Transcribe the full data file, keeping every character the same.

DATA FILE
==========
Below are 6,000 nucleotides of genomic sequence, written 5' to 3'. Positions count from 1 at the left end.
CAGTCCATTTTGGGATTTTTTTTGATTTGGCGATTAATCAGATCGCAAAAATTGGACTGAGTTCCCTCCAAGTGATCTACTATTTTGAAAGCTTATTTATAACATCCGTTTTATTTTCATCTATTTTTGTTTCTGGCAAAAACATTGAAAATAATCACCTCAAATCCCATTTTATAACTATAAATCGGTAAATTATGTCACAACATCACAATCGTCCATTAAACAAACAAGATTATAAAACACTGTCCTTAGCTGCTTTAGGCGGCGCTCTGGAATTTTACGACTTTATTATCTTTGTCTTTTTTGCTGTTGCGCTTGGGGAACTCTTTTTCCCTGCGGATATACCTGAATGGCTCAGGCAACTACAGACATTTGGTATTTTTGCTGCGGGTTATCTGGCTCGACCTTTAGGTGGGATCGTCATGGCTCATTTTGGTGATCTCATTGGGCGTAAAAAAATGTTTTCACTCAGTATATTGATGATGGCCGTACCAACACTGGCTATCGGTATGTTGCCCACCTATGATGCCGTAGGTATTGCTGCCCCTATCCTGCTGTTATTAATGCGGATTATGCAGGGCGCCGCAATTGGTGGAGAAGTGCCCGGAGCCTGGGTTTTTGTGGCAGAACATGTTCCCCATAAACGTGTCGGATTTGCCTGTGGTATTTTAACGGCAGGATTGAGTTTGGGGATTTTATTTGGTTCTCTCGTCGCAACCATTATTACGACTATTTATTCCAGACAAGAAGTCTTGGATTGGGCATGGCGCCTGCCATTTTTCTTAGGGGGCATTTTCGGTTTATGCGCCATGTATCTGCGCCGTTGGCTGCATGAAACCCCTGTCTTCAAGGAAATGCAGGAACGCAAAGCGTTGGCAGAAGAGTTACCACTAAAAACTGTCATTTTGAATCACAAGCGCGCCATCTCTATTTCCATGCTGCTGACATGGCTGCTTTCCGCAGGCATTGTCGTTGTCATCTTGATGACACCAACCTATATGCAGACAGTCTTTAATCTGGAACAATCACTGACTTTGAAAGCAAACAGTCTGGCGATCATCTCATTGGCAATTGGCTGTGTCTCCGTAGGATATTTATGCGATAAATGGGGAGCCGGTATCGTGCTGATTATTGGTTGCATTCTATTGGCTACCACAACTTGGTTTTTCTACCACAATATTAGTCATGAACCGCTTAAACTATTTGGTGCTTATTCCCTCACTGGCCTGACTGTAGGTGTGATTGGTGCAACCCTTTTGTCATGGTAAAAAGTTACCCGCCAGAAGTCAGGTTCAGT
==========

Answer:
Below are 6,000 nucleotides of genomic sequence, written 5' to 3'. Positions count from 1 at the left end.
CAGTCCATTTTGGGATTTTTTTTGATTTGGCGATTAATCAGATCGCAAAAATTGGACTGAGTTCCCTCCAAGTGATCTACTATTTTGAAAGCTTATTTATAACATCCGTTTTATTTTCATCTATTTTTGTTTCTGGCAAAAACATTGAAAATAATCACCTCAAATCCCATTTTATAACTATAAATCGGTAAATTATGTCACAACATCACAATCGTCCATTAAACAAACAAGATTATAAAACACTGTCCTTAGCTGCTTTAGGCGGCGCTCTGGAATTTTACGACTTTATTATCTTTGTCTTTTTTGCTGTTGCGCTTGGGGAACTCTTTTTCCCTGCGGATATACCTGAATGGCTCAGGCAACTACAGACATTTGGTATTTTTGCTGCGGGTTATCTGGCTCGACCTTTAGGTGGGATCGTCATGGCTCATTTTGGTGATCTCATTGGGCGTAAAAAAATGTTTTCACTCAGTATATTGATGATGGCCGTACCAACACTGGCTATCGGTATGTTGCCCACCTATGATGCCGTAGGTATTGCTGCCCCTATCCTGCTGTTATTAATGCGGATTATGCAGGGCGCCGCAATTGGTGGAGAAGTGCCCGGAGCCTGGGTTTTTGTGGCAGAACATGTTCCCCATAAACGTGTCGGATTTGCCTGTGGTATTTTAACGGCAGGATTGAGTTTGGGGATTTTATTTGGTTCTCTCGTCGCAACCATTATTACGACTATTTATTCCAGACAAGAAGTCTTGGATTGGGCATGGCGCCTGCCATTTTTCTTAGGGGGCATTTTCGGTTTATGCGCCATGTATCTGCGCCGTTGGCTGCATGAAACCCCTGTCTTCAAGGAAATGCAGGAACGCAAAGCGTTGGCAGAAGAGTTACCACTAAAAACTGTCATTTTGAATCACAAGCGCGCCATCTCTATTTCCATGCTGCTGACATGGCTGCTTTCCGCAGGCATTGTCGTTGTCATCTTGATGACACCAACCTATATGCAGACAGTCTTTAATCTGGAACAATCACTGACTTTGAAAGCAAACAGTCTGGCGATCATCTCATTGGCAATTGGCTGTGTCTCCGTAGGATATTTATGCGATAAATGGGGAGCCGGTATCGTGCTGATTATTGGTTGCATTCTATTGGCTACCACAACTTGGTTTTTCTACCACAATATTAGTCATGAACCGCTTAAACTATTTGGTGCTTATTCCCTCACTGGCCTGACTGTAGGTGTGATTGGTGCAACCCTTTTGTCATGGTAAAAAGTTACCCGCCAGAAGTCAGGTTCAGT